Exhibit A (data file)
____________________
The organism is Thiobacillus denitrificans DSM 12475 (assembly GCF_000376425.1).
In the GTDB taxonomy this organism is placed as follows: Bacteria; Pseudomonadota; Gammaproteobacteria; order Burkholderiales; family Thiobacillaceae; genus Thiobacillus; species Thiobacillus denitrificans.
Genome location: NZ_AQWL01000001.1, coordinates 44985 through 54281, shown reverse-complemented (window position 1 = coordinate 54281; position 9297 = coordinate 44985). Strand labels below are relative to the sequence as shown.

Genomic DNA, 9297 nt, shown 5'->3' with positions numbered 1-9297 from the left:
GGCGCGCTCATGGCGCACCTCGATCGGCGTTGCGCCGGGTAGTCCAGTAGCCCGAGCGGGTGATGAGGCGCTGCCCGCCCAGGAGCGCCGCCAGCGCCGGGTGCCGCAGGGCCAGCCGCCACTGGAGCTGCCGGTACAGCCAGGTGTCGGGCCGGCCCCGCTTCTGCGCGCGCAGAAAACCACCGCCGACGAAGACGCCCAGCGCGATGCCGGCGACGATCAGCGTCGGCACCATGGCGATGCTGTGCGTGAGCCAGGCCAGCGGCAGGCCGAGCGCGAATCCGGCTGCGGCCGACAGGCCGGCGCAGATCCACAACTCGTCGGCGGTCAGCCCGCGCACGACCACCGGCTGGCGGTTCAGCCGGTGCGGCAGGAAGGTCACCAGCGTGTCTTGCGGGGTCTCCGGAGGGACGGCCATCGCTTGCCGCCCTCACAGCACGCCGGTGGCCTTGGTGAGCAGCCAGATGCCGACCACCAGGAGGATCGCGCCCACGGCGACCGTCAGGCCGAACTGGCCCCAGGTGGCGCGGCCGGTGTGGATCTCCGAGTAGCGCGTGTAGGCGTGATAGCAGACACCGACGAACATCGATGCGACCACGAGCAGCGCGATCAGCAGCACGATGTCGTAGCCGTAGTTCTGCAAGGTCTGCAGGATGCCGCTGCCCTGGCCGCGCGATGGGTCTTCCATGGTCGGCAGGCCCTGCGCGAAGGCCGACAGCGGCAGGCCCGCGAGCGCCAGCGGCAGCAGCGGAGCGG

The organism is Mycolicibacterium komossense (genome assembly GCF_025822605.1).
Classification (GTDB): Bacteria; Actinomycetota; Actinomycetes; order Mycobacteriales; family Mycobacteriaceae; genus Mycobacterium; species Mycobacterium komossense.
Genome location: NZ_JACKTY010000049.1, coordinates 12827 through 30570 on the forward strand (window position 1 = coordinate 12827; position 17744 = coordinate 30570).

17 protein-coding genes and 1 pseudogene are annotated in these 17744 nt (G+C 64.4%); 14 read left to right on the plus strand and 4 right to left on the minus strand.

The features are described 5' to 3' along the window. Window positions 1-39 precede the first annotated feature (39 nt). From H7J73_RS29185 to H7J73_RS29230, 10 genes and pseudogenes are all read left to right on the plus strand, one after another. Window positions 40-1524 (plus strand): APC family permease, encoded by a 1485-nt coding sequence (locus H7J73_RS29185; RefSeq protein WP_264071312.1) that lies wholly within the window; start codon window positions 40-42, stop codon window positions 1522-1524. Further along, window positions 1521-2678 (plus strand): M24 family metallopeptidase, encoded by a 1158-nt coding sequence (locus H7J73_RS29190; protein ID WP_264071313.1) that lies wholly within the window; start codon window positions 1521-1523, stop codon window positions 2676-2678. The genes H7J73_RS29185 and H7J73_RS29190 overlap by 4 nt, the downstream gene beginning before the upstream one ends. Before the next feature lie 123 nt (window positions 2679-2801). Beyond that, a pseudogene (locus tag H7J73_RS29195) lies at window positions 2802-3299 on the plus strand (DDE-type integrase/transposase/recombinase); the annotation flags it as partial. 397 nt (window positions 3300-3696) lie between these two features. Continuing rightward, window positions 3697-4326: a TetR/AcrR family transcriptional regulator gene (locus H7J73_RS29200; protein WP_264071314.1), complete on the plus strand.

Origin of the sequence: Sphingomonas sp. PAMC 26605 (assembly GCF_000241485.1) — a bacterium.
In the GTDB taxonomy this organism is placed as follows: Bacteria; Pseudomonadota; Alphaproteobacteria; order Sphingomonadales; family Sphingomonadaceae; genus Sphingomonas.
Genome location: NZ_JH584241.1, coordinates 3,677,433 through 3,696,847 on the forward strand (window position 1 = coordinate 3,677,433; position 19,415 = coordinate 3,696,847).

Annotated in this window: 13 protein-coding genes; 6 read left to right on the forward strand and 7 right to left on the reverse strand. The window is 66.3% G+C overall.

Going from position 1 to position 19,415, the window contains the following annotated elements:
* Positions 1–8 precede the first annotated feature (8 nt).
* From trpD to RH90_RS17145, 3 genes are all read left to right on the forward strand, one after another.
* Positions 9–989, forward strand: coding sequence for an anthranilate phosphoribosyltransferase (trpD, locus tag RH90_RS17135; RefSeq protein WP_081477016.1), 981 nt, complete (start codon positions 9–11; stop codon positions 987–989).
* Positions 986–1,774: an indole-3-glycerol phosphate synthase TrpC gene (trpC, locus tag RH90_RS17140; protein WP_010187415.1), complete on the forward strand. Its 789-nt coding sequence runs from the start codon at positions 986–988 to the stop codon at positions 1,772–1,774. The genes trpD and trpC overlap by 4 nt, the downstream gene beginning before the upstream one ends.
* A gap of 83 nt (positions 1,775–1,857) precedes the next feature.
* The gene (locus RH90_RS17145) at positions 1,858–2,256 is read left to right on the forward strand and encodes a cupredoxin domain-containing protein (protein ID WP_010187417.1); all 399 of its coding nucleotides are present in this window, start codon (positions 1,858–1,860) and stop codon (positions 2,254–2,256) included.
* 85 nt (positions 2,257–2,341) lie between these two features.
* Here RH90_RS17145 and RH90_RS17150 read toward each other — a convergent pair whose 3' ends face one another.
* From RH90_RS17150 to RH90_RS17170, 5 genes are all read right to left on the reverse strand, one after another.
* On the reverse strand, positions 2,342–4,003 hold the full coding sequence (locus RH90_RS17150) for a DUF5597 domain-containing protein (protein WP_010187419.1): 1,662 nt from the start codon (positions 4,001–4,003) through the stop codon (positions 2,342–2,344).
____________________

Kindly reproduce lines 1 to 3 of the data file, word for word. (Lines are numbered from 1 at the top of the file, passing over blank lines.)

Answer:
The organism is Thiobacillus denitrificans DSM 12475 (assembly GCF_000376425.1).
In the GTDB taxonomy this organism is placed as follows: Bacteria; Pseudomonadota; Gammaproteobacteria; order Burkholderiales; family Thiobacillaceae; genus Thiobacillus; species Thiobacillus denitrificans.
Genome location: NZ_AQWL01000001.1, coordinates 44985 through 54281, shown reverse-complemented (window position 1 = coordinate 54281; position 9297 = coordinate 44985). Strand labels below are relative to the sequence as shown.